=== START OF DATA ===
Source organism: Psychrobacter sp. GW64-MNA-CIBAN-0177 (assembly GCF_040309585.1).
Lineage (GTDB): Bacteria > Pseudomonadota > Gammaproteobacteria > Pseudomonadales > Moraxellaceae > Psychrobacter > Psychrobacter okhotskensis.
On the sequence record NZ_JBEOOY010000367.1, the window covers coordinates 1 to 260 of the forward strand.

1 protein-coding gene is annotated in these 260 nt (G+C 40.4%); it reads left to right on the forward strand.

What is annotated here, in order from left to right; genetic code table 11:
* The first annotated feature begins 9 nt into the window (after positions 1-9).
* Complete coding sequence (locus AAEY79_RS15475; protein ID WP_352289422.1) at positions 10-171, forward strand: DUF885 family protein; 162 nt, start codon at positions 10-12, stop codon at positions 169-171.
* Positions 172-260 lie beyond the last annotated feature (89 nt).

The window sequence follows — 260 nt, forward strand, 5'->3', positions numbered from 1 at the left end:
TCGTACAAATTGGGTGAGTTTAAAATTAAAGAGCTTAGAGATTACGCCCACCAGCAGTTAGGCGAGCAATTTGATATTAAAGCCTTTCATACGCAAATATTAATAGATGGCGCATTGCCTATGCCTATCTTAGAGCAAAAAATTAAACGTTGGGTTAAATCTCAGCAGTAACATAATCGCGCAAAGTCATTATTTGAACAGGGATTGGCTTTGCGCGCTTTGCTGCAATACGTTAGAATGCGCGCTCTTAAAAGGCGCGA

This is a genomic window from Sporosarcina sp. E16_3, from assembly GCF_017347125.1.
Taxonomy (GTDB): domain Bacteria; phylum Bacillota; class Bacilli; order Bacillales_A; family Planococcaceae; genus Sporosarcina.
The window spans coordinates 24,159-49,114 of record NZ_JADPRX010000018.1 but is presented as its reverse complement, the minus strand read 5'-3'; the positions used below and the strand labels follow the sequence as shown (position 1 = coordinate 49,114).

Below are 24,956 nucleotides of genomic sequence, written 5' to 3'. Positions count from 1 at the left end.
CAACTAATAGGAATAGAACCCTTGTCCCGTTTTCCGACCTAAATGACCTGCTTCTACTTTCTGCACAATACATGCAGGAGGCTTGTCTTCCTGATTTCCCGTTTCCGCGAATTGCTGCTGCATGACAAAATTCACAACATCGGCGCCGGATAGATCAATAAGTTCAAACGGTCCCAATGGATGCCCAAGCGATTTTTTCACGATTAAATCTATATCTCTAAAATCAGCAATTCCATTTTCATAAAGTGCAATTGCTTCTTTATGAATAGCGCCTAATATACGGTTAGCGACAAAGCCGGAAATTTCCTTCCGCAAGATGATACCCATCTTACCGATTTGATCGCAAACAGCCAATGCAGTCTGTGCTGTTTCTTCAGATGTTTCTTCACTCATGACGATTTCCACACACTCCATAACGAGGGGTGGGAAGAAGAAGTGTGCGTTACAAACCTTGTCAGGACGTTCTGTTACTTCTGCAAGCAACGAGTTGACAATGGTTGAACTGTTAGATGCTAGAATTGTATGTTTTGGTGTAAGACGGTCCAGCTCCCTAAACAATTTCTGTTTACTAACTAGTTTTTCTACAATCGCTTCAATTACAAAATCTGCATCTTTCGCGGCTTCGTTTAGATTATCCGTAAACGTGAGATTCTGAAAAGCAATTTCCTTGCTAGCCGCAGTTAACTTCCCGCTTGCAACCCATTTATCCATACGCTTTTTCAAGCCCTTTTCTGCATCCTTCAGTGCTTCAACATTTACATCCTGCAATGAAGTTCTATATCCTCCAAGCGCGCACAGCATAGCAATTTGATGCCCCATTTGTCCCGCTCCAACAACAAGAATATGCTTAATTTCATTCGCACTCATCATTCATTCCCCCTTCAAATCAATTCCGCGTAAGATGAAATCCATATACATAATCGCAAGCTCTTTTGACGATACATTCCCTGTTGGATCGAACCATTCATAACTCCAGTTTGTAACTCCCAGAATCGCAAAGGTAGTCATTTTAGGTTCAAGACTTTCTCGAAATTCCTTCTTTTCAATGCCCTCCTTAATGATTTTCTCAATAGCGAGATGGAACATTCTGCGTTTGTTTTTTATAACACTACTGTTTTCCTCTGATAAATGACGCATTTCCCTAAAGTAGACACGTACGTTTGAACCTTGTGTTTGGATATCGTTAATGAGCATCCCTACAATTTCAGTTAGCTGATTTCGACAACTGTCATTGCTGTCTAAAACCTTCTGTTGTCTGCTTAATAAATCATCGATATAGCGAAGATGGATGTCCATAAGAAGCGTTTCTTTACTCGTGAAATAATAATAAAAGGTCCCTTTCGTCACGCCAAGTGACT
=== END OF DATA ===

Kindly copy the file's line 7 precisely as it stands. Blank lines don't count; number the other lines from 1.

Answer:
* Complete coding sequence (locus AAEY79_RS15475; protein ID WP_352289422.1) at positions 10-171, forward strand: DUF885 family protein; 162 nt, start codon at positions 10-12, stop codon at positions 169-171.